Abstract: We consider the problem of communication avoidance in computing interactions between a set of particles in scenarios with and without a cutoff radius for interaction. Our strategy, which we show to be optimal in communication, divides the work in the iteration space rather than simply dividing the particles over processors, so more than one processor may be responsible for computing updates to a single particle. Similar to a force decomposition in molecular dynamics, this approach requires up to √p times more memory than a particle decomposition, but reduces communication costs by factors up to √p and is often faster in practice than a particle decomposition. We examine a generalized force decomposition algorithm that tolerates the memory limited case, i.e. when memory can only hold c copies of the particles for c = 1,2,...,√p. When c = 1, the algorithm degenerates into a particle decomposition; similarly when c = √p, the algorithm uses a force decomposition. We present a proof that the algorithm is communication-optimal and reduces critical path latency and bandwidth costs by factors of c2 and c, respectively. Performance results from experiments on up to 24K cores of Cray XE-6 and IBM BlueGene/P machines indicate that the algorithm reduces communication in practice. In some cases, it even outperforms the original force decomposition approach because the right choice of c strikes a balance between the costs of collective and point-to-point communication. Finally, we extend the analysis to include a cutoff radius for direct evaluation of force interactions. We show that with a cutoff, communication optimality still holds. We sketch a generalized algorithm for multi-dimensional space and assess its performance for 1D and 2D simulations on the same systems.
PDF coming May 2013.
Abstract: High-level, productivity-oriented languages such as Python are becoming increasingly popular in HPC applications as “glue” and prototyping code. The PGAS model offers its own productivity advantages , and combining PGAS and Python is a promising approach for rapid development of parallel applications. We discuss the potential benefits and challenges of a PGAS extension to Python, and we present initial performance results from a prototype implementation called PyGAS.
Available via: PDF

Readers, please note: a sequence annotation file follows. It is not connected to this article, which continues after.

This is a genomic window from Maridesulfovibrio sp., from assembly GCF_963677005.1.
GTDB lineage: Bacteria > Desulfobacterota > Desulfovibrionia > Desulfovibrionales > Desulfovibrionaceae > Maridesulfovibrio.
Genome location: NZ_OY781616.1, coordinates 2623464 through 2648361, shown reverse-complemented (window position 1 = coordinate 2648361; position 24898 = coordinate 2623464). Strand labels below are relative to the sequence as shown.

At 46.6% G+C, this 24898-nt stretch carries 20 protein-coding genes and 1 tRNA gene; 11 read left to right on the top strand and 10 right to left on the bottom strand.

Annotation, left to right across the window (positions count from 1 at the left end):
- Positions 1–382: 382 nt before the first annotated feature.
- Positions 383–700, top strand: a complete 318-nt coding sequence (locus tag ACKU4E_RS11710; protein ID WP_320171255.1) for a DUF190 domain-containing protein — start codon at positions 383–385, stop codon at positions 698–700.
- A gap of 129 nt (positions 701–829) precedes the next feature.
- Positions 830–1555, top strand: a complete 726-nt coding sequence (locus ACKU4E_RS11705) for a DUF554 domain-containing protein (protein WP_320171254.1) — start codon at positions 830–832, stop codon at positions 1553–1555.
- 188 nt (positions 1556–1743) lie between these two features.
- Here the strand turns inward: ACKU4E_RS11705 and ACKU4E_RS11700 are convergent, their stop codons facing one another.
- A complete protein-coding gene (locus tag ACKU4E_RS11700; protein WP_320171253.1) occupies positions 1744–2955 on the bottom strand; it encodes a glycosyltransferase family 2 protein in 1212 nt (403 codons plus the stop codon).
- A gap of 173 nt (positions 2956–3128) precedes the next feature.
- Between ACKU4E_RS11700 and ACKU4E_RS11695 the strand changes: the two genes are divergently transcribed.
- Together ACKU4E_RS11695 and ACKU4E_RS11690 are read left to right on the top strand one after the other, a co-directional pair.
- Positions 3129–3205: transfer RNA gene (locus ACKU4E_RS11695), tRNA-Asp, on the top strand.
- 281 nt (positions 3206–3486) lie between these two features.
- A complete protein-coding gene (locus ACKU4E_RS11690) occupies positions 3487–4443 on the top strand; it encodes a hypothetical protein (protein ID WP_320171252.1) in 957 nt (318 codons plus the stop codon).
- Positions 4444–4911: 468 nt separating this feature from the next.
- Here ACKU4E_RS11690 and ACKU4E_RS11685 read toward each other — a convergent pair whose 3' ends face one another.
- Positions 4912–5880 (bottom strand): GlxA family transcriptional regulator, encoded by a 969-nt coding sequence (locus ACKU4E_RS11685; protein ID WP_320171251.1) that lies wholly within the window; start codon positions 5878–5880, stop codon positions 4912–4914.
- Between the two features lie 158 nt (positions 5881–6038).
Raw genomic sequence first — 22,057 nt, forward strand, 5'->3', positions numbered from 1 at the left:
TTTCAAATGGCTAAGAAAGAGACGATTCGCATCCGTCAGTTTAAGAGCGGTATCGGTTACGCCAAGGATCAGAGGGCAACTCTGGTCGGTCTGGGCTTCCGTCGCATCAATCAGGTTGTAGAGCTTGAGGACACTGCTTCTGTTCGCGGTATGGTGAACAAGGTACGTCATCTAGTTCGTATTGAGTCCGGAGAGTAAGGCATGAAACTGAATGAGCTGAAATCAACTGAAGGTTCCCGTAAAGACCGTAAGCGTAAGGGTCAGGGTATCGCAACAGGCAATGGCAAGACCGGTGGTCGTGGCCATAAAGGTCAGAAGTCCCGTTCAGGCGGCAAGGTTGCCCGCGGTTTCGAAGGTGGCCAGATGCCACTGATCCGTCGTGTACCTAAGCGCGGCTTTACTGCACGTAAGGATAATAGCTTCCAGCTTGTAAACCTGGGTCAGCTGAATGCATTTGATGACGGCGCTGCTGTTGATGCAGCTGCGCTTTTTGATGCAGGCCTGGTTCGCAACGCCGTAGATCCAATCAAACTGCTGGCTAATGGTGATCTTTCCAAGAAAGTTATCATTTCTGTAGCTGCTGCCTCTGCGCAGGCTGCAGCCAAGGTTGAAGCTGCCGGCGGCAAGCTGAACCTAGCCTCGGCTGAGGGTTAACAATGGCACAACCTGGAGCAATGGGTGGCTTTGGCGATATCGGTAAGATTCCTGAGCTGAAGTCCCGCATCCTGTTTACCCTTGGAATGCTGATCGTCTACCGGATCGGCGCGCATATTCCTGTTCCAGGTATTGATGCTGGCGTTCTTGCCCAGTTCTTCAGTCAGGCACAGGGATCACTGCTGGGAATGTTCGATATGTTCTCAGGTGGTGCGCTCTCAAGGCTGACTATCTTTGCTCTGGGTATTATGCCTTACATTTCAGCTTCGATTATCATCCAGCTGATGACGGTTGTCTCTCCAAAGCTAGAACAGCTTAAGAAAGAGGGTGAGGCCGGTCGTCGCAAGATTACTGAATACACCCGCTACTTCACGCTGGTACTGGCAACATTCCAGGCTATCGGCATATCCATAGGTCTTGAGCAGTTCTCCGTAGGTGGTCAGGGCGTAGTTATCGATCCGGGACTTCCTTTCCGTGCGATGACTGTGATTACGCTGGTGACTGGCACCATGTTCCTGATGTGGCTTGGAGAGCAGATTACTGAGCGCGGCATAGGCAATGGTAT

|Fall 2011||CS262A: Advanced Topics in Computer Systems||Prof. E. Brewer||Report (PDF)|
|CS294: Vectorizing Compilers||Dr. R. Allen|
|Spring 2012||CS267: Applications of Parallel Computers||Prof. J. Demmel||Paper (PDF)|
|CS270: Combinatorial Algorithms and Data Structures||Prof. S. Rao|
|Fall 2012||CS284: Computer-Aided Geometric Design||Prof. C. Séquin|
|CS294: Program Synthesis||Prof. R. Bodik||Report (PDF)|
|Spring 2013||CS283: Graduate Computer Graphics||Prof. R. Ramamoorthi|
|Fall 2013||CS294: Modern Parallel Languages||Prof. K. Yelick|
|Fall 2014||Ma221: Numerical Linear Algebra||Prof. J. Demmel|
|CNM190: Advanced Digital Animation||Prof. D. Garcia|
|Spring 2015||CNM190: Advanced Digital Animation||Prof. D. Garcia||Short Film|
PyGAS is a Python extension module that provides a shared-memory abstract for distributed, SPMD programs. The module represents the core functionality upon which higher-level libraries can be implemented, i.e. distributed array packages, graph abstractions, etc. More information can be found in our short paper. PyGAS is currently under active development and APIs may change rapidly.
In a forthcoming paper, we cast subdivision surface evaluation as sparse matrix-vector multiplication (SpMV). We use Pixar's OpenSubdiv as an implementation vehicle and implement our kernels using high-performance linear algebra libraries.
Complex memory layouts like Z-Morton curves aid performance but hinder productivity. To bridge the gap, the Logical Indexing Library reads layout descriptors and generates expressions that map from a simple, 2D space into the complex layout.